Moreover, there is the financial aspect. Wars are expensive. They entail taxes, debt, and inevitably inflation — i.e., debasement of the money. Nations go broke fighting wars, especially when the wars are perpetual in nature.
Therefore, it was vitally important to our ancestors to divide the war power into two separate powers. Congress was given the power to declare war — that is, to determine whether the nation would, in fact, be going to war against another nation-state.
The president, for his part, was given the power to wage war but only after Congress declared war. If Congress failed to declare war, the president was prohibited by the Constitution from waging war.
Keep in mind that the Constitution is the law that we the people have imposed on federal officials.
Once the federal government came into existence, it began imposing laws on the citizenry, laws that we the people are expected to obey, on pain of fine and imprisonment.
For example, the federal government has imposed brutal drug laws on the people. Many people don’t believe that such laws are legitimate in a free society. Nonetheless, the federal government’s position is: You can believe anything you want but if you are caught violating our drug laws, we will punish you severely with jail time and fine.
The same principle applies, however, to our law — the law that we the people have imposed on federal officials. They’re supposed to be obey our law — the Constitution — just as they expect us to obey their laws.
For all too long, however, they have ignored the people’s law. Ever since World War II, which was the last time a U.S. president complied with the higher law requiring a congressional declaration of war, U.S. presidents have knowingly, intentionally, and deliberately ignored the law by waging war against nation-states without the constitutionally required congressional declaration of war.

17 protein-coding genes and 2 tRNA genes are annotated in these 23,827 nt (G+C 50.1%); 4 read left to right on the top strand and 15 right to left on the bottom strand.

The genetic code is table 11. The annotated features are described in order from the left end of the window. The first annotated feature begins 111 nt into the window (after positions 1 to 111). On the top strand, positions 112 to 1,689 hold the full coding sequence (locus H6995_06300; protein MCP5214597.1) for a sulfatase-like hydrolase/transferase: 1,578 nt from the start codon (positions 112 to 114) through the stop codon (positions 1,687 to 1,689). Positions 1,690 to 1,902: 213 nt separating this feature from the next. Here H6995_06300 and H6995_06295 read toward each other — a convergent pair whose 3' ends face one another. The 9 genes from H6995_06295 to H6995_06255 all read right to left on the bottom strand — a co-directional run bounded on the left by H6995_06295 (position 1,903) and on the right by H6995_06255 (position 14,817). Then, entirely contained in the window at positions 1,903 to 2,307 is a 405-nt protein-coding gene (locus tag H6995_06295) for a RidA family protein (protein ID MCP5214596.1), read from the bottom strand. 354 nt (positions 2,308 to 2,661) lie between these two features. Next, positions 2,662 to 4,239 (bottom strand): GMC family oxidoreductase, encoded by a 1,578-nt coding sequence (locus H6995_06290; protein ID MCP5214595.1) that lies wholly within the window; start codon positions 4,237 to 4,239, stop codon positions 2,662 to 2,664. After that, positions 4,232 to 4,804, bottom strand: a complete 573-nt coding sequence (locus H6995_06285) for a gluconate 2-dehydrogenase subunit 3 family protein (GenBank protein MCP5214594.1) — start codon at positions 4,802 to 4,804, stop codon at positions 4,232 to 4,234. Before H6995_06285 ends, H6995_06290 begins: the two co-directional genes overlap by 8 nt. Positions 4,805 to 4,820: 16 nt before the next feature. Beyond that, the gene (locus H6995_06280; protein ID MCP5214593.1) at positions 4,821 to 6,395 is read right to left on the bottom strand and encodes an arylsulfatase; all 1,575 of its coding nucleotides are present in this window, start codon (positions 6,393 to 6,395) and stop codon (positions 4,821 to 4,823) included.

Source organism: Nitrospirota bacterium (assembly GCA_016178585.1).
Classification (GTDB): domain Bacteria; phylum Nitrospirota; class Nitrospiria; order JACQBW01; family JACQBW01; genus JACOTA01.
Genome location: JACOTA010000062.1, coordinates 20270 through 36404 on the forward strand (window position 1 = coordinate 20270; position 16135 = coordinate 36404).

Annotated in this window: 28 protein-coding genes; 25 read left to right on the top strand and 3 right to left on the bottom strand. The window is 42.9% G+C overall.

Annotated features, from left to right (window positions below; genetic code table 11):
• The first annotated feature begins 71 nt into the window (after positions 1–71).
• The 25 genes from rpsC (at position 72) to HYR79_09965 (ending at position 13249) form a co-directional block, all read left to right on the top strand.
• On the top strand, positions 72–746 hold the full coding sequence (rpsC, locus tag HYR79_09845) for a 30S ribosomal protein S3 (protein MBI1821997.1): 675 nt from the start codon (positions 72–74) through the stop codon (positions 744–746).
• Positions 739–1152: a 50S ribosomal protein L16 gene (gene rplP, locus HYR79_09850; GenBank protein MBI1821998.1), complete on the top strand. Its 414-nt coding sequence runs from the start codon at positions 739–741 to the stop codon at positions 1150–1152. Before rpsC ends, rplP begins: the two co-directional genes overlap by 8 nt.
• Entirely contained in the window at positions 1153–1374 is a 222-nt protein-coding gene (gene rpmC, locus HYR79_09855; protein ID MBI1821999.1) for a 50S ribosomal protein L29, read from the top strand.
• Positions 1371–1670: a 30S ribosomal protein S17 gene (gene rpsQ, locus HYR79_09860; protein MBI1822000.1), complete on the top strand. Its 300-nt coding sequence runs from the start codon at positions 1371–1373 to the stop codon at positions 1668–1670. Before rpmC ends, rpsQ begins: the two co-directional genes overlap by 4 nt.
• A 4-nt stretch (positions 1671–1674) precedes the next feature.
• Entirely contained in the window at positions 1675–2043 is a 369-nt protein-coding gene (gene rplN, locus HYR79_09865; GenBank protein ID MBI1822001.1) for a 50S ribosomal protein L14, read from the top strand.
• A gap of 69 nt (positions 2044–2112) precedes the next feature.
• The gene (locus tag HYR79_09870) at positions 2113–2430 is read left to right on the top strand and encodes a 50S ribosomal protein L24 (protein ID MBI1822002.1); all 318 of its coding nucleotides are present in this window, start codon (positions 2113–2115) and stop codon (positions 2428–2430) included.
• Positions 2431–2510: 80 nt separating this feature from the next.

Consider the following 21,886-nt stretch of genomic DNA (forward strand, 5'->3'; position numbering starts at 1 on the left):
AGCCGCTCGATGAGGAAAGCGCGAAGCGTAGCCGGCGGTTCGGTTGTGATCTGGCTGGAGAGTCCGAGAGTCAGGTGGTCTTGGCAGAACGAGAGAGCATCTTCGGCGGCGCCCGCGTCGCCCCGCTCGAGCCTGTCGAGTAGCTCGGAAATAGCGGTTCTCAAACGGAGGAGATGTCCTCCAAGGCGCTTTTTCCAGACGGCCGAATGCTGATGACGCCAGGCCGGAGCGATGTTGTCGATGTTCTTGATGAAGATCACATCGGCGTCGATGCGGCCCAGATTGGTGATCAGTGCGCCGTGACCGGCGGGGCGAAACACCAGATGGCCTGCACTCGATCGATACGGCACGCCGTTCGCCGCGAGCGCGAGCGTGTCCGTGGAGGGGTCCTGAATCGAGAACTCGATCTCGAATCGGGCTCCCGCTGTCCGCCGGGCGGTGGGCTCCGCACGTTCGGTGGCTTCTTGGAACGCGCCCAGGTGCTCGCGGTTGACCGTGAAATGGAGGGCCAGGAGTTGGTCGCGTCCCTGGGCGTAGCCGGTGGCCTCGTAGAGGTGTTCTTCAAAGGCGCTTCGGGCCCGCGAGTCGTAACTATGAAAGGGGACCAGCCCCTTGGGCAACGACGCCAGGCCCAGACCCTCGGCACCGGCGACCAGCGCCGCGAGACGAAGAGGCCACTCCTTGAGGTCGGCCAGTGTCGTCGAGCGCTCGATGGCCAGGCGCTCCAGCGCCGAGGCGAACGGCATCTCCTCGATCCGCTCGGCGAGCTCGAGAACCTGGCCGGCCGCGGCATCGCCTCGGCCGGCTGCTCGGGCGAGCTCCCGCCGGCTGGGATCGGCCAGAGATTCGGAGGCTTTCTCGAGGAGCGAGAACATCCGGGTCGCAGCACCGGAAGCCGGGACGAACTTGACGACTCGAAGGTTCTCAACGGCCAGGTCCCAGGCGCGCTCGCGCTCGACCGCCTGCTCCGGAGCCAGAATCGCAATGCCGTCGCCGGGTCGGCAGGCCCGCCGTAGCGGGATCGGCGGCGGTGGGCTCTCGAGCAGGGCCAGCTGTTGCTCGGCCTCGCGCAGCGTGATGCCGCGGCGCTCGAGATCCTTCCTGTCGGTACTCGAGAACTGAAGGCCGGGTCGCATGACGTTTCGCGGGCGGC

What can be done about that? I don’t know.
One option would be for Congress to make it clear that from here on out, any president who violates the law by waging war without a congressional declaration of war will be impeached. Unfortunately, however, Congress has shown little interest in doing so.
Another option would be for the federal judiciary to their job and, upon an interested citizen filing a lawsuit, enforce the Constitution by ordering the president to cease hostilities. Unfortunately, however, the federal judiciary long ago made it clear that it would not enforce this part of the Constitution, no doubt because it knew that the president, who has control over the military, wouldn’t comply with the court’s judgment anyway.
I suppose a third option would be to seek a constitutional amendment stating: “The president shall be prohibited from waging war without a congressional declaration of war, and this time we mean it.”
In the meantime, however, what we need to do is continue reminding the president, the members of Congress, the federal judiciary, and all U.S. officials that we the people are fully cognizant of their law-breaking and to make clear that we the people do not approve of it, including the waging of another undeclared war of aggression, this time against Iran.
Jacob Hornberger is founder and president of the Future of Freedom Foundation.